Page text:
War Profiteers Come Back For More
The scandal-ridden military contractors now in Iraq may have proved less than reliable in doing the jobs for which they have received billions of dollars in taxpayer money, but they have shown an indomitable spirit and resolve in the pursuit of one goal: profiting as much as possible from the death and destruction of war.
The AP brings this story about our old friend Custer Battles, a Virginia-based security contractor formed by ex-Army Rangers Scott Custer and Mike Battles, a prominent Republican politico. Undeterred by charges of fraud and abuse, Custer's top profiteers are finding creative ways to get back into the action:
Former executives of Custer Battles - an American firm accused of stealing millions from Iraq reconstruction projects and banned from further government contracts - have continued doing contracting work and have formed new companies to bid on such projects, The Associated Press has learned.
The new companies (there are at least three) are all headed by Rob Roy Trumble, who previously was operations chief for Custer Battles, according to state records.
The story says the military was "not aware" Trumble was back for more, although Trumble didn't go out of his way to hide his plans:
The fledgling firms have different names but all are housed in the same office as Custer Battles - Suite 100 on Hammerlund Way in Middletown, R.I., 3,000 square feet on the ground floor of a squat building in an industrial park.
But he's not the only one getting in on the action:
Meanwhile, Custer Battles' former chief financial officer Joseph Morris, accused of submitting fake invoices to the government, has been working for another American contractor in Iraq, according to interviews.The piece also offers a short refresher course in Custer Battles' sordid history:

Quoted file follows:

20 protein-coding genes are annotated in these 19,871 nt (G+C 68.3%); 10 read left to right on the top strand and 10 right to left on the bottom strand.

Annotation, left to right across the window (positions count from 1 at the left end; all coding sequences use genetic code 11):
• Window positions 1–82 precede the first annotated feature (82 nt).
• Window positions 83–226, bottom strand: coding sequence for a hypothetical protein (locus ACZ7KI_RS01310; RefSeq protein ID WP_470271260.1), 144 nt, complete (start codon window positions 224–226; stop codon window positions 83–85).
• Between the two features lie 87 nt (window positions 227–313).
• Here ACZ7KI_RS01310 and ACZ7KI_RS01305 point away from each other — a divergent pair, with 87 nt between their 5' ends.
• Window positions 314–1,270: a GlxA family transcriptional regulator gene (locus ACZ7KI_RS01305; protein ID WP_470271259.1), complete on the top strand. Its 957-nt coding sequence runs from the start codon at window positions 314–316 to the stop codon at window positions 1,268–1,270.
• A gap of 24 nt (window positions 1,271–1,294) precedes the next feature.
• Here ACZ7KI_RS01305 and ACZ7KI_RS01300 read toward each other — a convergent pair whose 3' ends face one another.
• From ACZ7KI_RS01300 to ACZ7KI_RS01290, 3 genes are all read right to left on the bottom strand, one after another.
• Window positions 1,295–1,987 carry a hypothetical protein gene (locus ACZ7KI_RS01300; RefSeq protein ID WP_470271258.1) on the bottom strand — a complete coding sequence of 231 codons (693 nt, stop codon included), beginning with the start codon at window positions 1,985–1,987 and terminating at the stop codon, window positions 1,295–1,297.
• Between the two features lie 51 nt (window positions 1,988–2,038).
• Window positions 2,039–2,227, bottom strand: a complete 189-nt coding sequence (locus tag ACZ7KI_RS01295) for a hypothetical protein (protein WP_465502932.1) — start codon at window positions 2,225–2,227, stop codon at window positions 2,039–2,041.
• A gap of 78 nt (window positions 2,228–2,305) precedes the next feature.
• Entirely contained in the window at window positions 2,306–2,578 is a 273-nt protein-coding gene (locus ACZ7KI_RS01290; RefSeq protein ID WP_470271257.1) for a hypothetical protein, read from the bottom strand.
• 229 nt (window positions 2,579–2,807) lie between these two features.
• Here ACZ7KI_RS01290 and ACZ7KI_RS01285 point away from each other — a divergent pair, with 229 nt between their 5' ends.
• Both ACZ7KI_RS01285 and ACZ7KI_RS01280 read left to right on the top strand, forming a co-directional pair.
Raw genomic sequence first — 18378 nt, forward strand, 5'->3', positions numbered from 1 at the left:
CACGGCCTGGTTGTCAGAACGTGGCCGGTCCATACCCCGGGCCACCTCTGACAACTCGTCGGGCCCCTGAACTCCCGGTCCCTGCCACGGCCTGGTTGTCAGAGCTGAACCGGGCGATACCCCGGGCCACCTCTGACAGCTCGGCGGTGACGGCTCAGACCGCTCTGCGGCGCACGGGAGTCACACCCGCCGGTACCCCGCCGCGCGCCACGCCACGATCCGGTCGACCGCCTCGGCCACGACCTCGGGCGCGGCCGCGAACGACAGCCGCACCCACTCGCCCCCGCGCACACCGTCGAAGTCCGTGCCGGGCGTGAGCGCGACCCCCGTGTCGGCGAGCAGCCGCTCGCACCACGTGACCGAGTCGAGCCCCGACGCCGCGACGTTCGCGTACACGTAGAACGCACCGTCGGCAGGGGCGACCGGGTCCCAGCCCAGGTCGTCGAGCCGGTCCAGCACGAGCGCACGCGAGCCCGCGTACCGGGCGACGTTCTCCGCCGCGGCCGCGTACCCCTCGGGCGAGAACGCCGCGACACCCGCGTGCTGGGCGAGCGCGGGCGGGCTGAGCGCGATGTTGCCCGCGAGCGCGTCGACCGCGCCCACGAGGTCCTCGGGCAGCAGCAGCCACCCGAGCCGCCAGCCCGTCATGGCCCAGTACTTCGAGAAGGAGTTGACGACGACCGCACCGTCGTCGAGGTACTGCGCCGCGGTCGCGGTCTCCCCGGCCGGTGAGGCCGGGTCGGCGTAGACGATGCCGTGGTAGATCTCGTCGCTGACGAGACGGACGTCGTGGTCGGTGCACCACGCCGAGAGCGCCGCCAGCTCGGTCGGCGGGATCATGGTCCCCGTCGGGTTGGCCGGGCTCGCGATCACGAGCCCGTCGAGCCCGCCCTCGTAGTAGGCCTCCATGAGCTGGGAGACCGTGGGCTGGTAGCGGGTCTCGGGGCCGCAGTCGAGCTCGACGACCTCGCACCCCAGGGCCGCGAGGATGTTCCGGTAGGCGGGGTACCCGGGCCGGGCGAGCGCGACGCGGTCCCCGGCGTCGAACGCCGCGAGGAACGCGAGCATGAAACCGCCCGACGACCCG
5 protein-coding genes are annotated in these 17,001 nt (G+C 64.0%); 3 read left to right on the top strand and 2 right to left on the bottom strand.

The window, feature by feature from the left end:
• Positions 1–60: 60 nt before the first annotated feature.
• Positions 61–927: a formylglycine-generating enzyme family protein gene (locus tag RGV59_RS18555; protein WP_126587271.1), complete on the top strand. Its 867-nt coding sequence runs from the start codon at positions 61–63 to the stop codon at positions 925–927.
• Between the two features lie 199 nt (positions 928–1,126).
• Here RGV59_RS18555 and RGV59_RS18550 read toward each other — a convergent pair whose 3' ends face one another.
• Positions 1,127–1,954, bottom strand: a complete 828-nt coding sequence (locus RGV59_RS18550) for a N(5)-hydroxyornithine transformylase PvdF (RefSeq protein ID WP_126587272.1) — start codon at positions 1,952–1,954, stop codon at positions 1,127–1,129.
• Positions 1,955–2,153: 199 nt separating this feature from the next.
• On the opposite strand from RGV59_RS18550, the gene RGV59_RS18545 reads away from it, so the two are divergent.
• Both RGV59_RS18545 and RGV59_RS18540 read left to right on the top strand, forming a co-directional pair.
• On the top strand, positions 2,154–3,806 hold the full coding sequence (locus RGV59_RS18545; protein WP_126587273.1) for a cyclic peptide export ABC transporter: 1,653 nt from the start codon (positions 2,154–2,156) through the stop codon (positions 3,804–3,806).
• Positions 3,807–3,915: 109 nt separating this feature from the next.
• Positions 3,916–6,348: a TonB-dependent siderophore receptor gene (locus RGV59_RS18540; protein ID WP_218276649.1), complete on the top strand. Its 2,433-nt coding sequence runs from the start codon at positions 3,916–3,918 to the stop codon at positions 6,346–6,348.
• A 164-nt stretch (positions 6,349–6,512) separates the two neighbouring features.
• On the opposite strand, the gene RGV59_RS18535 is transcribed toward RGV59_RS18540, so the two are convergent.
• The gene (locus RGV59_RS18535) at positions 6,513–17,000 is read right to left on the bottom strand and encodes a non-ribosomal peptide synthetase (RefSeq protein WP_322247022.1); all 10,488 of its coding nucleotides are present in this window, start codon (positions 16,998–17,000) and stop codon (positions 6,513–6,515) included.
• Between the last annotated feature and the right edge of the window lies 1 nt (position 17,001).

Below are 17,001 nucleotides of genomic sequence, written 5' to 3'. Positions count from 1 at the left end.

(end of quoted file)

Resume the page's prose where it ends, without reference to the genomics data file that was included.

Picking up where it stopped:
By itself, Custer Battles is already in a great deal of trouble. It is under investigation by the Pentagon for allegedly cheating the U.S. government out of tens of millions during the chaotic months following the Iraq invasion. In September 2004, the military banned Custer Battles and 15 of its subsidiaries and officials, including Morris, from obtaining government contracts while the criminal probe proceeds.Just the kind of people we need to help smooth over relations in Iraq.
Custer Battles employees have also been accused of firing on unarmed Iraqi civilians, of using fake offshore companies to pad invoices by as much as 400%, and of using forgery and fraud to bilk the American government. Two former associates have filed a federal whistle-blower suit, accusing top managers of swindling at least $50 million.
Chris Kromm is executive director of the Institute for Southern Studies and publisher of the Institute's online magazine, Facing South.